Report Analysis – How to Read the Statements

Learn how to read and understand the basic financial reports used by all businesses. From the balance sheet to the profit and loss statement, understand why the reports are organized in this fashion. Find out how a cash flow statement works and the value it brings to the reader of this report. Finally, understand how the equity section and the reports about ownership are used for a small business.

Return on Equity

Return on Equity

Another performance ratio used in business is return on equity.  It is similar to return on assets except return on equity uses one section of the bottom half of the balance sheet.  This section is technical what the owner’s have rights along with the earnings of the business entity.  Recall that the balance sheet formula...

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Operating Cash Ratio – Formula and Understanding

Operating Cash Ratio - Formula and Understanding

Far and above the most valuable liquidity ratio is the operating cash ratio.  Unlike the other liquidity ratios that are balance sheet derived, the operating cash ratio is more closely connected to activity (income statement based) ratios than the balance sheet.   Its primary element, the numerator in this formula is based on the income statement’s...

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Operating Profit Margin – Formula and Understanding

Operating Profit Margin - Formula and Understanding

Operating profit margin refers to the value earned as a percentage of net sales.   The operating profit is often referred to as earnings before interest, taxes, depreciation and amortization, (EBITDA).   This is a misleading reference as operating profit is actually defined differently by industry sector.   EBITDA is used primarily in valuing businesses.

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Total Assets Turnover Rate – Formula and Analysis

Total Assets Turnover Rate

Within the group of activity ratios, the total assets turnover rate is the broadest in scope.   Similar to other activity ratios, it utilizes net sales as the numerator.  However the denominator doesn't focus in on a single balance sheet asset group like the working capital turnover or fixed assets turnover rates, it includes all assets.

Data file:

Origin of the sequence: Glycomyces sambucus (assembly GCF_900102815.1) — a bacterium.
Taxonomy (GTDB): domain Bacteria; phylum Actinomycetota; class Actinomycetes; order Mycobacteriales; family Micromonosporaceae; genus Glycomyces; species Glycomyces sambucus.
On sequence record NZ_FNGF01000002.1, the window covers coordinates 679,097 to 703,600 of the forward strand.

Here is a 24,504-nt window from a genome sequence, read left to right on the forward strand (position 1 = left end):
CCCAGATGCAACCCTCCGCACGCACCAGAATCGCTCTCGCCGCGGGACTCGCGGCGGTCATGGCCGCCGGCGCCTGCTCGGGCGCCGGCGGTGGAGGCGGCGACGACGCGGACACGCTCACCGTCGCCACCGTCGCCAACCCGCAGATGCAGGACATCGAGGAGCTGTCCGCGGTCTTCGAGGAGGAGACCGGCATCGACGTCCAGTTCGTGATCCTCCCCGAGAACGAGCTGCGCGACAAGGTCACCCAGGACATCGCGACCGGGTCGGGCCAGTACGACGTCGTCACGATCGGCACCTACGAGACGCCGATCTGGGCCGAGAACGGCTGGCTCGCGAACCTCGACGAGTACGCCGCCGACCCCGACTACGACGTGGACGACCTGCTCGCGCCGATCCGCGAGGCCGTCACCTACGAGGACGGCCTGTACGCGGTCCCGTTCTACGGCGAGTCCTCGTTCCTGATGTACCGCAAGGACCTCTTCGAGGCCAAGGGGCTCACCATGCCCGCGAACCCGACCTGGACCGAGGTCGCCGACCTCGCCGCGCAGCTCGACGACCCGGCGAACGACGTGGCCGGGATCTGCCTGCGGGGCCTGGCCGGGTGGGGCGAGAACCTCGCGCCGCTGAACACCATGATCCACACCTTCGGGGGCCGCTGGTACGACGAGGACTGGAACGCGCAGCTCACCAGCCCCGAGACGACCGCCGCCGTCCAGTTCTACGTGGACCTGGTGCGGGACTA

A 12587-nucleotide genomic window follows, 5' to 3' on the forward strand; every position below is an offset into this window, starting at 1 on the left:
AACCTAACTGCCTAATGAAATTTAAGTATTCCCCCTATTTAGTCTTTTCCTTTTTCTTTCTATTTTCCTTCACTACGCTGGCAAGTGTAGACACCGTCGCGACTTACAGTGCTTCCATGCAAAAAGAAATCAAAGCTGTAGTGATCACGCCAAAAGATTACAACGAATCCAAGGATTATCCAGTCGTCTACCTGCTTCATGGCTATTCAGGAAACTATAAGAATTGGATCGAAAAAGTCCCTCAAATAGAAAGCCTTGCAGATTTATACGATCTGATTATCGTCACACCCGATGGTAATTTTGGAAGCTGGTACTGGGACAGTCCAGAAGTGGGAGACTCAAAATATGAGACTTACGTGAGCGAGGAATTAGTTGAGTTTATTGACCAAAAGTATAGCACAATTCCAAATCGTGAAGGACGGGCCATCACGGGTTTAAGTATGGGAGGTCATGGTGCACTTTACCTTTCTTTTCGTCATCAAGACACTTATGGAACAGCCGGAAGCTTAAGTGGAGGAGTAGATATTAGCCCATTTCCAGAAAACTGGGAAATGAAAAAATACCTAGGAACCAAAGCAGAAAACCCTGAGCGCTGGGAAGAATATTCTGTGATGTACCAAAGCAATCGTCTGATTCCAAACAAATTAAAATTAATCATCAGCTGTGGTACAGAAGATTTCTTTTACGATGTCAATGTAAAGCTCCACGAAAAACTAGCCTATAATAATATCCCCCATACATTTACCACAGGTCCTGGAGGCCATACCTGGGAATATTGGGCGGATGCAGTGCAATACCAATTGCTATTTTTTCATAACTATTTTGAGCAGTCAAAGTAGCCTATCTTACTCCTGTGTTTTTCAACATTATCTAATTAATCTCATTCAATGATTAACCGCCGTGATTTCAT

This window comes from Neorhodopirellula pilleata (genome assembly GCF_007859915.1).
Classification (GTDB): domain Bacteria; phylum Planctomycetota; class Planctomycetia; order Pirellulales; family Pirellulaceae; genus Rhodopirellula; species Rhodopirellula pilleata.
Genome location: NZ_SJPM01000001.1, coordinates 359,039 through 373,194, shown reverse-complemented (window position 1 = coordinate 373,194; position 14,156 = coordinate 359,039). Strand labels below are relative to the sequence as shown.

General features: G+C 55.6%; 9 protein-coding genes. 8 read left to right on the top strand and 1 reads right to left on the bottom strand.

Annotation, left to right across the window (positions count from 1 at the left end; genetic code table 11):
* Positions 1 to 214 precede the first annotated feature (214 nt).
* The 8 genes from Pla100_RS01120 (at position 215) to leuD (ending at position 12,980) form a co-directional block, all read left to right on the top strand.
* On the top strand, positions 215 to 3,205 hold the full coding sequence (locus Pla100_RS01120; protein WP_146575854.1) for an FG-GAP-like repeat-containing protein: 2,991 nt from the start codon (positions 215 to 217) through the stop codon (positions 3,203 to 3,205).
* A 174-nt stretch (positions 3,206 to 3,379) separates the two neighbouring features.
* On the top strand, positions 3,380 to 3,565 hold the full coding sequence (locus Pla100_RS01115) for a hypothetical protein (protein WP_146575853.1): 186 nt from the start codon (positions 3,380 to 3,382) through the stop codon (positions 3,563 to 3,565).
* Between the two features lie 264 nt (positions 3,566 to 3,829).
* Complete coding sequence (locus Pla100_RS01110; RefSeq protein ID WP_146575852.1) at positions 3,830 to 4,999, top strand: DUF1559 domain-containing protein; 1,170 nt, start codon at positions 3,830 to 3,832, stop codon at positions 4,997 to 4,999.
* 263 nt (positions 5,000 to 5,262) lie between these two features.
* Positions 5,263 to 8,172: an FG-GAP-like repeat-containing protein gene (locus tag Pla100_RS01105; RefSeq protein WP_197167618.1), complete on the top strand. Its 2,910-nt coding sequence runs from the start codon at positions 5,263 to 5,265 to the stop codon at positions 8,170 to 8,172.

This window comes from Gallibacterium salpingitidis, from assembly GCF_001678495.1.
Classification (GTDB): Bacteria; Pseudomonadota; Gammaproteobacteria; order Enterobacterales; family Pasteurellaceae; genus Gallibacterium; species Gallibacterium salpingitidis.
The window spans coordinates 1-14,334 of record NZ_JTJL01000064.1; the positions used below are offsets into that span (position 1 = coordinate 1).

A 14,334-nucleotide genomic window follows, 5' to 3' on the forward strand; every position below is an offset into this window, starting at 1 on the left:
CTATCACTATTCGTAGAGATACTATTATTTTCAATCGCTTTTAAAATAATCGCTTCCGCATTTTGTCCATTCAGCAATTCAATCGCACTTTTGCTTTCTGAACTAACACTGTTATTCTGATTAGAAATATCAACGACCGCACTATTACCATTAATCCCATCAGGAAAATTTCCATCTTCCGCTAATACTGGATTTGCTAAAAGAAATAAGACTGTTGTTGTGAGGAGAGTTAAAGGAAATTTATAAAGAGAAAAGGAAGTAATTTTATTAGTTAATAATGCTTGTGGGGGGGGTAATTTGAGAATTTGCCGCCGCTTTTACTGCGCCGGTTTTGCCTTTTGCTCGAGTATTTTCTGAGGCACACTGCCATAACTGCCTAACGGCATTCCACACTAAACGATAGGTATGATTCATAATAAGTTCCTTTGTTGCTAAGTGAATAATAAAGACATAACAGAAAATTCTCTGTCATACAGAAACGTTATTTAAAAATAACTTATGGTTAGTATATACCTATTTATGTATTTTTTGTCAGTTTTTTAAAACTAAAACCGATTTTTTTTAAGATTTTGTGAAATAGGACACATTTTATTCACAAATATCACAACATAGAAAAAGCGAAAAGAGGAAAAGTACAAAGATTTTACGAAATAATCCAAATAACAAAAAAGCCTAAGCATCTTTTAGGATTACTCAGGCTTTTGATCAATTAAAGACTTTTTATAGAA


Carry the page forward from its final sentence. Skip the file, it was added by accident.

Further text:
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Debt Ratio

Debt is a natural part of business.   The most volume (number of transactions) of debt occurs with the simple purchase of materials (inventory) or supplies on account.   Every business buys on account whether it is a traditional vendor account like that found in retail or simply using a credit card.   A third party provides credit …

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Fixed Asset Turnover Rate

The fixed asset turnover rate is another activity ratio whereby an income statement financial characteristic is compared to a balance sheet asset section.    In this case, comparing adjusted sales against historical cost of fixed assets.   This financial business ratio is only effective for business operations that are fixed asset intensive.  So with service based industries …

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Working Capital Turnover

The activity ratios measure performance of a current asset on the balance sheet against a corresponding area of the income statement.  The working capital turnover is the most encompassing of all the activity ratios; in effect, it is the most general of the activity ratios.   This particular ratio measures the ability of management to efficiently …

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Cash Ratio

One of the liquidity ratios used in business is the cash ratio.  It is a much more effective tool for small business than the traditional current or quick ratio.  Although the cash ratio is more difficult to manipulate in small business, most entrepreneurs miscalculate the result.  This resource paper is designed to explain to the business entrepreneur …

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Accounts Receivable Turnover Ratio

One of the activity ratios in business is the receivables turnover ratio or rate.   This ratio measures the frequency of collecting the entire balance of accounts receivable during a standard accounting year.   The ideal turns rate is twelve with a higher value indicating an aggressive collection process.   A lower value is a warning about accounts …

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Net Profit

No other business term is so misunderstood, misstated, misleading or deceiving as the words ‘net profit’.   Accounting defines net profit as the amount earned after all associated costs and expenses are subtracted from the associated sales.   The larger or more public the company the more reliable the dollar value as stated on the …

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